Imagine listening to the radio and hearing the host tell you that a fellow student had “fired the full CC of spunk into [named girl] from Kilkenny, inter-anally.” It’s a sentence that it simultaneously hilarious and horrifying, but language like this is par for the course on Keepin’ It Country.

Keepin’ It Country is a radio show that airs on Belfield FM every Wednesday between 7 pm and 8 pm. The show usually features four Agricultural Science students Thomas Hayes, Enda Shalvey, Colm Ronan and Mark Connolly, discussing farming news, campus events and student scandal. The show has been reincarnated every year for the past four years and it’s Facebook page currently has over 3,200 likes, making it one of the most popular shows on UCD’s radio station. Though the first forty minutes of every episode is a well-organised and intellectual discussion on Ag Science-related topics, it is the final section that always garners the most attention: the scandals.

The ‘scandals usually encompass the last fifteen minutes of every show and involves the MCs reading out listener submitted scandals over a mismatched medley of ‘Coppers tunes’ like Maniac 2000 and anything by Big Tom. The banter between the boys, their guests and their stories about fellow students makes it clear that there is a strong community within Ag Science. To a listener that is not predisposed to language like this, it comes across as abrasive and offensive and it raises a multitude of questions.

Is it acceptable to announce on air which students have slept with each other? When the radio hosts name two students by full name and joke that they “rode” one another, the average listener has no way of knowing if this is true or not. If it is not factual and simply a joke, it becomes an issue of legality and possible defamation of the people named. But, it’s probably more likely that it’s a well-known escapade that is joked about among Ag students. In this case, the question becomes less about legality and more about morality; is it ok to announce details of someone’s sex life on air? Or is it a moral invasion of privacy?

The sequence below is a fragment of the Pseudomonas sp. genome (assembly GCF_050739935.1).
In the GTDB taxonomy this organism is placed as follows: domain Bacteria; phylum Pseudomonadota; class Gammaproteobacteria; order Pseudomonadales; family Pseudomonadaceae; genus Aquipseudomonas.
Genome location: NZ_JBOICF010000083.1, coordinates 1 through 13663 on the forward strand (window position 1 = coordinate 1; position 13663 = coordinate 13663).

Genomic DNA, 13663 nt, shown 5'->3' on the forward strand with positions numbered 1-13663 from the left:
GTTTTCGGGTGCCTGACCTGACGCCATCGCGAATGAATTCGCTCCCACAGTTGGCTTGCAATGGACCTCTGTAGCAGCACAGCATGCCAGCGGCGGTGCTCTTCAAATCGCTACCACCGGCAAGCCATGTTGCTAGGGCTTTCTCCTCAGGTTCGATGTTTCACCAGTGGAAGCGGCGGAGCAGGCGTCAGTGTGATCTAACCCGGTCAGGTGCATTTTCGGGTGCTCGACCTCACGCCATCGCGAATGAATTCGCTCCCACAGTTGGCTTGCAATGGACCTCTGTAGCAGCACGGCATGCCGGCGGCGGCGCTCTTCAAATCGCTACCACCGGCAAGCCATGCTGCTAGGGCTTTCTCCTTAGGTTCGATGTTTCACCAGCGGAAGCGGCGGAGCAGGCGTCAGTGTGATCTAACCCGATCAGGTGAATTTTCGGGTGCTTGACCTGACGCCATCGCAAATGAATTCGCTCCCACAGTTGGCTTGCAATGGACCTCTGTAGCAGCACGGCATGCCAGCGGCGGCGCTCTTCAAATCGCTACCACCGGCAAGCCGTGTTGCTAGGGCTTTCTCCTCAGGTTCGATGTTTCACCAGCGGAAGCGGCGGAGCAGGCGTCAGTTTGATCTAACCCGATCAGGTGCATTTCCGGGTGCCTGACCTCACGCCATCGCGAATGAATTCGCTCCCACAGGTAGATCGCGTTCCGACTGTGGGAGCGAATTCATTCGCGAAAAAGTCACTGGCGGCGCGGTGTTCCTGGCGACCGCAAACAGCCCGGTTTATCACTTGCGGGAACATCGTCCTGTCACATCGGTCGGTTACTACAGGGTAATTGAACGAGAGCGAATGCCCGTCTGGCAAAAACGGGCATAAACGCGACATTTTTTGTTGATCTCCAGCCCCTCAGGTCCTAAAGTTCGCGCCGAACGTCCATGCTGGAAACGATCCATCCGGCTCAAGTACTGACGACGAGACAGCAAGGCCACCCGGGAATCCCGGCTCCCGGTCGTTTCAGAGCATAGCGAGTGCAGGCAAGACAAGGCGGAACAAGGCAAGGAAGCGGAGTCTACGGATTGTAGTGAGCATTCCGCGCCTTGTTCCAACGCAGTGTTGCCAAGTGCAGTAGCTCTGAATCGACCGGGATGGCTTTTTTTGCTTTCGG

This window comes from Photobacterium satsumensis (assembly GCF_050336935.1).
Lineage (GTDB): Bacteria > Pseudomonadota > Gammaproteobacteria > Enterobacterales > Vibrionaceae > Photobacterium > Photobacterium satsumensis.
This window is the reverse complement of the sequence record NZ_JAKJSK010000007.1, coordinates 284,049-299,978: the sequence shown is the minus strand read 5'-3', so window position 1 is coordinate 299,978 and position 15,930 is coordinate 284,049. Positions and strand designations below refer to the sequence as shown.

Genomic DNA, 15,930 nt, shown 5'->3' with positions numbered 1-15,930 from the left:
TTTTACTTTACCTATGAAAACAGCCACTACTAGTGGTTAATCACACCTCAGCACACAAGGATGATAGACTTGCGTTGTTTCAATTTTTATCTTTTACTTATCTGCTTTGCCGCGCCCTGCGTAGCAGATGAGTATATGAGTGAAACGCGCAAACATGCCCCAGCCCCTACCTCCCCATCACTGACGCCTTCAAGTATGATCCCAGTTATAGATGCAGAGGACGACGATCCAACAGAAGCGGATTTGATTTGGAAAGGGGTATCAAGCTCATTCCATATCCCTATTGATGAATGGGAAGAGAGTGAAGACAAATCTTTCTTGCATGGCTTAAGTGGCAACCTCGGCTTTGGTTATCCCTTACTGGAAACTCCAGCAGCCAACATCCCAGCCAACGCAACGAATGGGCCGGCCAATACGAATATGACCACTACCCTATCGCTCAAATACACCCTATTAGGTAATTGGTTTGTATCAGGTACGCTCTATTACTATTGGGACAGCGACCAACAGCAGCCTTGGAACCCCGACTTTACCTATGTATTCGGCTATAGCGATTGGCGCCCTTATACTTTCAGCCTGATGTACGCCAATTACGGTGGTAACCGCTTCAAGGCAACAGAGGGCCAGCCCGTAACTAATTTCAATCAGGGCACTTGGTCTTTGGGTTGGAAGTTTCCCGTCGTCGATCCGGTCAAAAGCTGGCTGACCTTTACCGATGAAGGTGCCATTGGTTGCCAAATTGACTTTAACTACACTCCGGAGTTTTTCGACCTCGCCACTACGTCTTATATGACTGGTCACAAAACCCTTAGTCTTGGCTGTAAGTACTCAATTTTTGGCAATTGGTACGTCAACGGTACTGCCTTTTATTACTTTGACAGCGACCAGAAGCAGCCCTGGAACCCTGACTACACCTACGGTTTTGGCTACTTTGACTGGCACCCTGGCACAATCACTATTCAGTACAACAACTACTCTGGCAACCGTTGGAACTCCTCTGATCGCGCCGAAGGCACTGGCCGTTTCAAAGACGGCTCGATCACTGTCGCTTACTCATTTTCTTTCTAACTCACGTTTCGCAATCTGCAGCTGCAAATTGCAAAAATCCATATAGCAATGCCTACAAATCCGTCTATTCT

These questions work under the assumption that the boys on Keepin’ It Country do not ask for people’s consent before reading their names out on air. Though the Tribune could not corroborate this with the show, as they refused to be interviewed. This assumption is being made on the basis of reports from two people whose names were mentioned on air that they did not consent to this and were not aware of the crude language and innuendoes that were being used in association with their names until much later.

Since there are probably no legal arguments to be made in this case, this issue is more of a moral argument between free speech and privacy. There is a sense that in this current age of Trump locker room talk, that people, especially liberals and women, no longer have the right to be upset by language like this. Despite the fact that the manner in which these boys discuss nights out and relationships disproportionately liken women to objects and animals. They do not hesitate to refer to women as “heifers” or as “fit for the slaughter.” What’s the difference between Trump saying “Grab her by the pussy” and these boys calling a woman a “pussy pocket” on air? Or Trump saying “I moved on her like a bitch” and these boys saying, “She’d suck the chrome off a ball hitch.”

Ag Science is a very insular community. Some people that the Tribune spoke to said that they would be too scared of the risk of backlash or exclusion if they were to complain or express a dislike of these ‘scandals’. Ag students have an unfortunate reputation, while the first forty minutes of every show disprove many of their stereotypes, as they discuss the importance of men’s mental health within the farming community or a fellow students liver transplant, all that is needed is the last ten minutes of abrasive and explicit language to mar their image again. This type of public shaming can have hugely negative effects on student’s perception of sexuality, on women’s confidence or on any students mental health. Yet, it is almost inappropriate to dissect and criticise a community that I am not a part of. Perhaps this is what qualifies as humour for Ag students, but maybe then it should only be aired for Ag students, and not for the entire college to subjected to.

The Tribune contacted the show for comment, but they refused to be interviewed. They opted to answer questions via email but later refused to answer these too. Though, they made a point to specify that Keepin’ It Country has no official association with the College of Agricultural Sciences or Ag Soc, despite some of the show’s hosts being committee members.


By Muireann O’Shea – CoEditor